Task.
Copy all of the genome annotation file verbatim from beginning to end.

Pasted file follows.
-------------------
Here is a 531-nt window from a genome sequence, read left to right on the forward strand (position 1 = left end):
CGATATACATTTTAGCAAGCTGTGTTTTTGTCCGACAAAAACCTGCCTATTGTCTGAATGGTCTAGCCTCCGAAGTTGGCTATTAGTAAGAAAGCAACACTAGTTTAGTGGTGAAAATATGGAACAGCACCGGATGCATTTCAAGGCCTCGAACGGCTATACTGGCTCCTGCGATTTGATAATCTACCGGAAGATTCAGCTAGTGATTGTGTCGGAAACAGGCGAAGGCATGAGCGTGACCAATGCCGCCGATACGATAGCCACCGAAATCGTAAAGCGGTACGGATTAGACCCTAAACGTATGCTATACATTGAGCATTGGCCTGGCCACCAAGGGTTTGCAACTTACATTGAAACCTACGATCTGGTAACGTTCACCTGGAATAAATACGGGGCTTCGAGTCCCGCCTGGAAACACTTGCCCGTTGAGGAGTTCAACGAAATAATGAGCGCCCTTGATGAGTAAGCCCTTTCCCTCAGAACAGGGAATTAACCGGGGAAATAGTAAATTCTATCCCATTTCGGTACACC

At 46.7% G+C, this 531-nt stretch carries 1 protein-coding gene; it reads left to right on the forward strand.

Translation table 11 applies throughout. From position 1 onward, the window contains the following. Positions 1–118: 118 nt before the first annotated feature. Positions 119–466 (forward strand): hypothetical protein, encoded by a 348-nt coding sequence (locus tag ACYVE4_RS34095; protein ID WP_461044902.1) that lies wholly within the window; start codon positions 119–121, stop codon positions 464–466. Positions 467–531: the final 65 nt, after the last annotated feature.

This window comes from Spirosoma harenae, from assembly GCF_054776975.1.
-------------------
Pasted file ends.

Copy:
Here is a 531-nt window from a genome sequence, read left to right on the forward strand (position 1 = left end):
CGATATACATTTTAGCAAGCTGTGTTTTTGTCCGACAAAAACCTGCCTATTGTCTGAATGGTCTAGCCTCCGAAGTTGGCTATTAGTAAGAAAGCAACACTAGTTTAGTGGTGAAAATATGGAACAGCACCGGATGCATTTCAAGGCCTCGAACGGCTATACTGGCTCCTGCGATTTGATAATCTACCGGAAGATTCAGCTAGTGATTGTGTCGGAAACAGGCGAAGGCATGAGCGTGACCAATGCCGCCGATACGATAGCCACCGAAATCGTAAAGCGGTACGGATTAGACCCTAAACGTATGCTATACATTGAGCATTGGCCTGGCCACCAAGGGTTTGCAACTTACATTGAAACCTACGATCTGGTAACGTTCACCTGGAATAAATACGGGGCTTCGAGTCCCGCCTGGAAACACTTGCCCGTTGAGGAGTTCAACGAAATAATGAGCGCCCTTGATGAGTAAGCCCTTTCCCTCAGAACAGGGAATTAACCGGGGAAATAGTAAATTCTATCCCATTTCGGTACACC

At 46.7% G+C, this 531-nt stretch carries 1 protein-coding gene; it reads left to right on the forward strand.

Translation table 11 applies throughout. From position 1 onward, the window contains the following. Positions 1–118: 118 nt before the first annotated feature. Positions 119–466 (forward strand): hypothetical protein, encoded by a 348-nt coding sequence (locus tag ACYVE4_RS34095; protein ID WP_461044902.1) that lies wholly within the window; start codon positions 119–121, stop codon positions 464–466. Positions 467–531: the final 65 nt, after the last annotated feature.

This window comes from Spirosoma harenae, from assembly GCF_054776975.1.